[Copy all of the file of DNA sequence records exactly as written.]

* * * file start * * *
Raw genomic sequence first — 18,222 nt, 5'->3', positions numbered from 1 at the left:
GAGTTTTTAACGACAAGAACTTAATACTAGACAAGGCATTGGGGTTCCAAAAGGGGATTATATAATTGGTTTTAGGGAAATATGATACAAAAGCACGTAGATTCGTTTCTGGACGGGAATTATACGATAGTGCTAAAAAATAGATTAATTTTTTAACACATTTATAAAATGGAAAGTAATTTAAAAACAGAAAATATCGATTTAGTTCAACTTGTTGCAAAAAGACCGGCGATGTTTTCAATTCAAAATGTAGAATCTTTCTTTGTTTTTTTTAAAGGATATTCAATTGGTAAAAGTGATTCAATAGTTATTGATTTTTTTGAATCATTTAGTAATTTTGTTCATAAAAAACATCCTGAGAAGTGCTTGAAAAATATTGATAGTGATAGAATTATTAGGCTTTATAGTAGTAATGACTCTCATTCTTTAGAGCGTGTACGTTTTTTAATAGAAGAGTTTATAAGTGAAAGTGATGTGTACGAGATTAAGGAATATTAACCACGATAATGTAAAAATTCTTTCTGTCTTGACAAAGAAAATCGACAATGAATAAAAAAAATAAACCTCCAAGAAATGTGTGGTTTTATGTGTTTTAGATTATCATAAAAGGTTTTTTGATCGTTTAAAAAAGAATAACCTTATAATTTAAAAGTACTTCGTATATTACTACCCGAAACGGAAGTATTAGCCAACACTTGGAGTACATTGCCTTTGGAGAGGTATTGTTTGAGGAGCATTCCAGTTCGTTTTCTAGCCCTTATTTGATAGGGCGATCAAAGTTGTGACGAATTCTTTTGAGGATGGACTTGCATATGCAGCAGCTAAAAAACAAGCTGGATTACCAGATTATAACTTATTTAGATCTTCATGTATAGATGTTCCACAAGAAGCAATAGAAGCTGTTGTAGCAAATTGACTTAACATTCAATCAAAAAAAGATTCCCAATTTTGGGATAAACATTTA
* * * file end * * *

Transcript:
Raw genomic sequence first — 18,222 nt, 5'->3', positions numbered from 1 at the left:
GAGTTTTTAACGACAAGAACTTAATACTAGACAAGGCATTGGGGTTCCAAAAGGGGATTATATAATTGGTTTTAGGGAAATATGATACAAAAGCACGTAGATTCGTTTCTGGACGGGAATTATACGATAGTGCTAAAAAATAGATTAATTTTTTAACACATTTATAAAATGGAAAGTAATTTAAAAACAGAAAATATCGATTTAGTTCAACTTGTTGCAAAAAGACCGGCGATGTTTTCAATTCAAAATGTAGAATCTTTCTTTGTTTTTTTTAAAGGATATTCAATTGGTAAAAGTGATTCAATAGTTATTGATTTTTTTGAATCATTTAGTAATTTTGTTCATAAAAAACATCCTGAGAAGTGCTTGAAAAATATTGATAGTGATAGAATTATTAGGCTTTATAGTAGTAATGACTCTCATTCTTTAGAGCGTGTACGTTTTTTAATAGAAGAGTTTATAAGTGAAAGTGATGTGTACGAGATTAAGGAATATTAACCACGATAATGTAAAAATTCTTTCTGTCTTGACAAAGAAAATCGACAATGAATAAAAAAAATAAACCTCCAAGAAATGTGTGGTTTTATGTGTTTTAGATTATCATAAAAGGTTTTTTGATCGTTTAAAAAAGAATAACCTTATAATTTAAAAGTACTTCGTATATTACTACCCGAAACGGAAGTATTAGCCAACACTTGGAGTACATTGCCTTTGGAGAGGTATTGTTTGAGGAGCATTCCAGTTCGTTTTCTAGCCCTTATTTGATAGGGCGATCAAAGTTGTGACGAATTCTTTTGAGGATGGACTTGCATATGCAGCAGCTAAAAAACAAGCTGGATTACCAGATTATAACTTATTTAGATCTTCATGTATAGATGTTCCACAAGAAGCAATAGAAGCTGTTGTAGCAAATTGACTTAACATTCAATCAAAAAAAGATTCCCAATTTTGGGATAAACATTTA